Day 5 through Glen Ayle station country past Well 10 Well 11 where Eric Ronelle Garde erected the National Geographics Sponsored sign in 1988 urging travellers to act as temporary caretakers of the route to help preserve it for future generations.

Dune flags flying Beanie Bunch in spinifex country
Dune flags flying Beanie Bunch in spinifex country

We use their book, Canning Stock Route, A Travellers guide 3rd Edition re-printed in March 2009 for reference purposes and this can be obtained through Westprint Maps of Nhill Victoria.

We pass through the crunchy salt of Lake Aerodrome named in 1929 by William Snell in 1929. There are more sand dunes and tyre pressures are reduced to 25 lbs. Well 12 was renovated by Alistair Canning (Grandson of Alfred Canning) 12 months ago. We travelled 135 kms.

Day 6 takes us past Well 15 and an abandoned trailer is nearby. It is 22 degrees today and wind still blowing. It is the site of the murder of drover Wilkins and we visit his grave nearby.

Well 16 water is unsuitable for drinking. We take a 43 kms detour off the track into the Calvert Ranges and set up camp in the designated camping area. 110 kms today and passed 11 vehicles.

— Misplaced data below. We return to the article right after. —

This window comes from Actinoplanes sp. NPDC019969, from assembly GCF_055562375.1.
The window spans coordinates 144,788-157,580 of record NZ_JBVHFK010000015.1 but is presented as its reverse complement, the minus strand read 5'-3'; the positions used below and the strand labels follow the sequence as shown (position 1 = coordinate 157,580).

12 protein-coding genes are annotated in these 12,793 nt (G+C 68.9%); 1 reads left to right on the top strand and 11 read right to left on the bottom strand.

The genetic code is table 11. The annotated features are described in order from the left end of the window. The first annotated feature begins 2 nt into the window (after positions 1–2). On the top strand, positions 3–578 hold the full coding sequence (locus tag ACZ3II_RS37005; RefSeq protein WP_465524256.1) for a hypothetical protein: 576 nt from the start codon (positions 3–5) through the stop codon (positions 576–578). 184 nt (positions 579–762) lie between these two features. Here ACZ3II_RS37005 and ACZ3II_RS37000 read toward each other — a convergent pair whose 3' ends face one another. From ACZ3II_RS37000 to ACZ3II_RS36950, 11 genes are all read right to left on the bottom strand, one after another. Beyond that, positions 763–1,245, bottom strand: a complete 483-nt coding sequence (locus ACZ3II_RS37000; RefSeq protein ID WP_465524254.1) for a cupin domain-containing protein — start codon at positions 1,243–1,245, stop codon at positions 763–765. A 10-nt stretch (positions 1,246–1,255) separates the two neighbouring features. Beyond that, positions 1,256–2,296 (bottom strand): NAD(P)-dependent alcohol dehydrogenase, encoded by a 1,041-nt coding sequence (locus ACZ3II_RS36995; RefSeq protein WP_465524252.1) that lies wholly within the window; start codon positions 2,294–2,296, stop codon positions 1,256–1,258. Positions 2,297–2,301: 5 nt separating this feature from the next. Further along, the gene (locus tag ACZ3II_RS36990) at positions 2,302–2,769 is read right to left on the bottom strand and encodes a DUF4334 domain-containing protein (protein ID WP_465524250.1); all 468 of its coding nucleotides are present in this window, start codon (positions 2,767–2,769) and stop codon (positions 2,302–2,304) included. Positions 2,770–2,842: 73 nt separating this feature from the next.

A walk up the valley shows us much aboriginal art by the Martu people with caves and water holes. See Editors note at the end of this feature.

Looking down the  barrel Well 4
Looking down the barrel Well 4

Day 7 we pass Rankins trolley, a cart 37 years old. New Zealander Murray Rankin abandoned in 1972 while attempting to walk the CSR in a northern direction.

We travel into Derba Springs, a great little camping area with native couch grass alongside the almost dry creek bed surrounded by the Derba Hills.

It has a self composting toilet. It is dry at the moment but there is some water in the springs which is suitable for drinking and washing.

We set up our camp shower and have our first shower with water pumped from our shower kit powered by the jump pack. We stay two nights. The gentlemen of the Beanie Bunch try to improve themselves with a shave. We charge up the GoSee camera and everything.

We cook up a lamb roast on OZPig with about eight small sticks of wood. We used OzPigs new utensil holder which proved a hit with the chef.

More rain showers the next day. It is also cloudy with some light rain falling. It is a warm stormy looking night located under an international flight path, planes going overhead all night.

Driving into Calvert Ranges
Driving into Calvert Ranges

Charged camera, uploaded pics onto the GoSeeAustralia laptop using an inverter powered by the car battery. Filled with diesel from jerry cans. Consumption looks like about 12 lt/100 in the Rodeo.

Day 9. Rodeo battery flat as a tack after running the Engel on freeze for 44 hours.

The Rodeo diesel would not start with jump pack as that was flat too.

A second smaller jump pack would not start vehicle either as the diesels compresssion it too high.

Even jumper leads from the 2000 Toyota HiLux could not provide enough power to start so we reverted to a tow start courtesy the SR5 around the camp area with all onlookers cheering and waving.

Editors Note -
From Wikipedia, the free encyclopedia.
Martu are an Australian Aboriginal people of the Western Desert. Their lands include the Percival Lakes and Pilbara regions in Western Australia.